Writers tend to the Left because they have imagination, not compassion

10 February 2014

2:00 PM

10 February 2014

2:00 PM

I apologise for writing a blogpost about a tweet, which can look a bit like over-analysis, but I was intrigued by a couple of things that writer Graham Linehan wrote last week.



He was responding to some complaints about bias on the BBC, and as Linehan has written some brilliant television comedy, his opinion is listened to.


Our minds naturally respond in a hostile way to views we find opposed to ours, which is why I highly recommend Jonathan Haidt’s The Righteous Mind to anyone who strongly agrees, or disagrees, with Linehan’s statement (and Linehan himself, if he’s reading). Haidt, a liberal, found that people on the Left tend to have a very poor understanding of what their political opponents actually believed in, far poorer than their opponents’ understanding of them.

Conservatives did not lack compassion, he found, but had a wider array of ‘moral flavours’, some of which were not shared by the Left. (In fact studies in the US show that conservatives give more of their money to good causes than liberals, but I suppose that could reflect their attitude to the state, and I don’t know how else one might measure it – by blood donations?) If conservatives have any personality failing, it is a stronger sense of fear.

But Linehan’s view is fairly common, because people on the Left tend to stereotype conservatives. I’m not against the use of stereotypes, because although they can be a nuisance or injustice, stereotyping is a useful and necessary social shorthand and therefore impossible to eradicate. Stereotyping is only illogical when it is no longer useful, or too vague, but that it can be useful reflects the fact that reality has a Right-wing bias.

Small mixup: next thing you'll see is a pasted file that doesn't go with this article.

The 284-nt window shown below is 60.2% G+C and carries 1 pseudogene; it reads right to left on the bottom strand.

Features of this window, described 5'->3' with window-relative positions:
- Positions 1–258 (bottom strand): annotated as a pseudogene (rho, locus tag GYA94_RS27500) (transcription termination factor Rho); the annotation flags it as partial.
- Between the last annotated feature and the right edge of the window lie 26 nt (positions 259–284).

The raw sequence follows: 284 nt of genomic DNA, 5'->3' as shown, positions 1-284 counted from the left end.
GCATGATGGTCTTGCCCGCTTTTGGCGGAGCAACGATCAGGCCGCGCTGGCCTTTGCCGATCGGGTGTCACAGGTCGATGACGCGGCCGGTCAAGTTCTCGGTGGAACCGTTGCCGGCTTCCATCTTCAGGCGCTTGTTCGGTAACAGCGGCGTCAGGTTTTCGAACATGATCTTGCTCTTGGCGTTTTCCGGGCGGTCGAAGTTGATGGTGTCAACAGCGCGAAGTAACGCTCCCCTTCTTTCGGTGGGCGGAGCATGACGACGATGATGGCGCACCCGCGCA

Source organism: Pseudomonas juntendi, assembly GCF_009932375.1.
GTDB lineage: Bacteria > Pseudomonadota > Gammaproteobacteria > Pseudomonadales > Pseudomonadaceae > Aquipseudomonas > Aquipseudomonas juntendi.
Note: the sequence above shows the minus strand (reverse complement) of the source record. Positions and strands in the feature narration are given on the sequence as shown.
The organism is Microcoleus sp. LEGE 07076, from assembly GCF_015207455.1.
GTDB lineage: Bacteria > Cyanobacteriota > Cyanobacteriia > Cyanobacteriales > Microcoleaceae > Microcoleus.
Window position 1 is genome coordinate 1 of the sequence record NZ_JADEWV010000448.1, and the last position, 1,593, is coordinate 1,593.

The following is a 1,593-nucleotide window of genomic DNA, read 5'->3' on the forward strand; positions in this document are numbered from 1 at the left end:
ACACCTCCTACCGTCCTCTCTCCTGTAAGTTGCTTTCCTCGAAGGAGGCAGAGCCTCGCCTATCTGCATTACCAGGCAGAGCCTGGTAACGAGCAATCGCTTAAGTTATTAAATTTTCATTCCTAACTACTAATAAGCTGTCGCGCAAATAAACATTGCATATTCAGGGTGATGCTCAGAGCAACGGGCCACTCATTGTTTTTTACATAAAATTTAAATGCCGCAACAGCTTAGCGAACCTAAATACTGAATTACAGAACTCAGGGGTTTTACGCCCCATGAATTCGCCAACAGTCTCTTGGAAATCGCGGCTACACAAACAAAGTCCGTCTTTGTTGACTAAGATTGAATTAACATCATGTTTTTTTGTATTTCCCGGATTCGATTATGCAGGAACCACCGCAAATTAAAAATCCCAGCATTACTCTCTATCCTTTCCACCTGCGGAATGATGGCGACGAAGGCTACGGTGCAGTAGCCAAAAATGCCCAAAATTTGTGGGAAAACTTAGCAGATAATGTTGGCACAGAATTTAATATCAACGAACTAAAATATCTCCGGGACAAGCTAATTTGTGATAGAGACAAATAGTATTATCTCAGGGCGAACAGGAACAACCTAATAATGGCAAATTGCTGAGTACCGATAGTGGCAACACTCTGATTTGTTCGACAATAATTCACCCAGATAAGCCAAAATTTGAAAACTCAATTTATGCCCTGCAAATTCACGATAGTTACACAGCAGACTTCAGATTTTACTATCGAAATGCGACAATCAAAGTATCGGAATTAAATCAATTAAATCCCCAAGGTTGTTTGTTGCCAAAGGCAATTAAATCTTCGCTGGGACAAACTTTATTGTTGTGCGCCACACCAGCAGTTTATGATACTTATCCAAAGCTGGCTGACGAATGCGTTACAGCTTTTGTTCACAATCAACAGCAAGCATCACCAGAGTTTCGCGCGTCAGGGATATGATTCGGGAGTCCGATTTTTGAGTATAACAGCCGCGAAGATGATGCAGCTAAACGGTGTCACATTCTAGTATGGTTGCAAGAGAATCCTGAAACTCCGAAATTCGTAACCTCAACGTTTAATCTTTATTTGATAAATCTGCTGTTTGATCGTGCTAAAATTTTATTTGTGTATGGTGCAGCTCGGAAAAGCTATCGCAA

In drama, or at least in BBC drama, you see Christian fundamentalist terrorists, pro-life killers, Israeli terror plots in Britain, and lots of erudite, well-spoken murderers; in reality most crime and terrorism is fairly predictable, committed by rather boring and unintelligent criminals, mostly males aged 18-40.

But the main reason why people on the Left should read Haidt’s book is Linehan’s assumption that his side is moral. Moral people should never be comfortable in their righteousness. As Christopher Lasch observed, faith is not a comfort but a burden, and for those in positions of moral authority, as high-profile writers are, they should never feel content that they are the saved; they should feel confused, agonised even. On top of anything it leads to poor art; great drama and fiction tends to have a slight Left-wing bias, it is true, but bad drama has a much bigger one.

On top of this there is his contention that writers are compassionate; yet some of the best novelists in history have been extremely selfish, even unpleasant people, and artists in general are not especially moral. What writers are good at, and this is a personality trait that is far more common in people on the Left, is using their imagination to understand the views and motives of other people. Except, for some strange reason, when it comes to conservatives.